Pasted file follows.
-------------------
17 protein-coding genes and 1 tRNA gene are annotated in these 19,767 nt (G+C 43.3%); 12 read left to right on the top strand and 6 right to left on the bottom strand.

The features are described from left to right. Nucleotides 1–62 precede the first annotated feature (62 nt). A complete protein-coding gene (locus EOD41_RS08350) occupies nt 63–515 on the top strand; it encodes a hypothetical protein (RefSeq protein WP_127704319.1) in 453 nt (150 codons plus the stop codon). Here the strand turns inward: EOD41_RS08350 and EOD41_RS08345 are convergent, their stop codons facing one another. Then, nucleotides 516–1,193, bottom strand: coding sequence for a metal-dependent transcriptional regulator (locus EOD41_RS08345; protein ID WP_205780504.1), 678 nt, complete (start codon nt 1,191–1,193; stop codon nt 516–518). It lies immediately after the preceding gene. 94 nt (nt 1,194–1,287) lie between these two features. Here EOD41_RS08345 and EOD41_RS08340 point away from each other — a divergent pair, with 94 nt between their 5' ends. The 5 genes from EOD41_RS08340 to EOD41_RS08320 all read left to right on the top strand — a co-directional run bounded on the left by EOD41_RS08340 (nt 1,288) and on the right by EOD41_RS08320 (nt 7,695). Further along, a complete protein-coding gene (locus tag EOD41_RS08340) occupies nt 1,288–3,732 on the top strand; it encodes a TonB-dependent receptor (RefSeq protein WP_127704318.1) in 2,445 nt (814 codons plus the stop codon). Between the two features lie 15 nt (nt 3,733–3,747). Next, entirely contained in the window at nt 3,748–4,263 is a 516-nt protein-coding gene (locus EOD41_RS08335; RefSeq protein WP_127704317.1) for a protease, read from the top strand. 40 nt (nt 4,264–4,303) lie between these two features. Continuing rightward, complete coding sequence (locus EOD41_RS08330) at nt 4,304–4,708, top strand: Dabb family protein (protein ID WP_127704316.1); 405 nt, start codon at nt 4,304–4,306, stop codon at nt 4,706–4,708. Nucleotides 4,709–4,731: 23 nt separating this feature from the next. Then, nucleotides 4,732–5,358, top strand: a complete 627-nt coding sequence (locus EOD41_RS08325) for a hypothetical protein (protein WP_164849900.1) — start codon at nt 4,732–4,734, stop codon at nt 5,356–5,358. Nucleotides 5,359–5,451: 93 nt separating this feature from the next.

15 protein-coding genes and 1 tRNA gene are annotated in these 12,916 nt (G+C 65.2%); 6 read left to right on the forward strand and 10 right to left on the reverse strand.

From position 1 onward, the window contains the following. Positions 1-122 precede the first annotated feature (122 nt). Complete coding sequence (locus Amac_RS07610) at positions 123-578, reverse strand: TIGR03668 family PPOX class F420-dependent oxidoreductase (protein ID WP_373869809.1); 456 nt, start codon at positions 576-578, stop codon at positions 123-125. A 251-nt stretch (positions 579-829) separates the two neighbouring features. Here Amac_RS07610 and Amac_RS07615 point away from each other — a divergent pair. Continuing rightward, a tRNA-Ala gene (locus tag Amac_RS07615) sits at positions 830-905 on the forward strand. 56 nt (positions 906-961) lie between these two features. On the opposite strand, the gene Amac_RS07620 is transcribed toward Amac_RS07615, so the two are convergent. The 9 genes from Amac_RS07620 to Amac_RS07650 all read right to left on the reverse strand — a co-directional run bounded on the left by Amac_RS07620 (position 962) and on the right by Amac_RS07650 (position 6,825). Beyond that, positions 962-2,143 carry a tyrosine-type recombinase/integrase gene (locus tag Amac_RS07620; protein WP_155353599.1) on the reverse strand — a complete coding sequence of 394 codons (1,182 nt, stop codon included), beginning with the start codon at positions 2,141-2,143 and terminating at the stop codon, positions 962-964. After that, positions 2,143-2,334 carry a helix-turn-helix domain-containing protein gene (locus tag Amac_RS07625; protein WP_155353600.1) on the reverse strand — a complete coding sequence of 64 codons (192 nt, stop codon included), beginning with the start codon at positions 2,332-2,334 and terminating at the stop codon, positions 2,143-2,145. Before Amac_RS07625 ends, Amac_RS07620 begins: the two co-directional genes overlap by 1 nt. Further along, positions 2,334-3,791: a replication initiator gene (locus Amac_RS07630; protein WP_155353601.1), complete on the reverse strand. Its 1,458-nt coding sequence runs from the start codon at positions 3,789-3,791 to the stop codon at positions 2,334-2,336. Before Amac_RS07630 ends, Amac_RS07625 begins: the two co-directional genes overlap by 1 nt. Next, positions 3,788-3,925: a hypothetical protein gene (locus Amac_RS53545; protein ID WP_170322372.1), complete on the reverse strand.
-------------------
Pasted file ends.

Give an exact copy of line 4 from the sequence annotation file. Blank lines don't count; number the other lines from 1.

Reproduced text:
From position 1 onward, the window contains the following. Positions 1-122 precede the first annotated feature (122 nt). Complete coding sequence (locus Amac_RS07610) at positions 123-578, reverse strand: TIGR03668 family PPOX class F420-dependent oxidoreductase (protein ID WP_373869809.1); 456 nt, start codon at positions 576-578, stop codon at positions 123-125. A 251-nt stretch (positions 579-829) separates the two neighbouring features. Here Amac_RS07610 and Amac_RS07615 point away from each other — a divergent pair. Continuing rightward, a tRNA-Ala gene (locus tag Amac_RS07615) sits at positions 830-905 on the forward strand. 56 nt (positions 906-961) lie between these two features. On the opposite strand, the gene Amac_RS07620 is transcribed toward Amac_RS07615, so the two are convergent. The 9 genes from Amac_RS07620 to Amac_RS07650 all read right to left on the reverse strand — a co-directional run bounded on the left by Amac_RS07620 (position 962) and on the right by Amac_RS07650 (position 6,825). Beyond that, positions 962-2,143 carry a tyrosine-type recombinase/integrase gene (locus tag Amac_RS07620; protein WP_155353599.1) on the reverse strand — a complete coding sequence of 394 codons (1,182 nt, stop codon included), beginning with the start codon at positions 2,141-2,143 and terminating at the stop codon, positions 962-964. After that, positions 2,143-2,334 carry a helix-turn-helix domain-containing protein gene (locus tag Amac_RS07625; protein WP_155353600.1) on the reverse strand — a complete coding sequence of 64 codons (192 nt, stop codon included), beginning with the start codon at positions 2,332-2,334 and terminating at the stop codon, positions 2,143-2,145. Before Amac_RS07625 ends, Amac_RS07620 begins: the two co-directional genes overlap by 1 nt. Further along, positions 2,334-3,791: a replication initiator gene (locus Amac_RS07630; protein WP_155353601.1), complete on the reverse strand. Its 1,458-nt coding sequence runs from the start codon at positions 3,789-3,791 to the stop codon at positions 2,334-2,336. Before Amac_RS07630 ends, Amac_RS07625 begins: the two co-directional genes overlap by 1 nt. Next, positions 3,788-3,925: a hypothetical protein gene (locus Amac_RS53545; protein ID WP_170322372.1), complete on the reverse strand.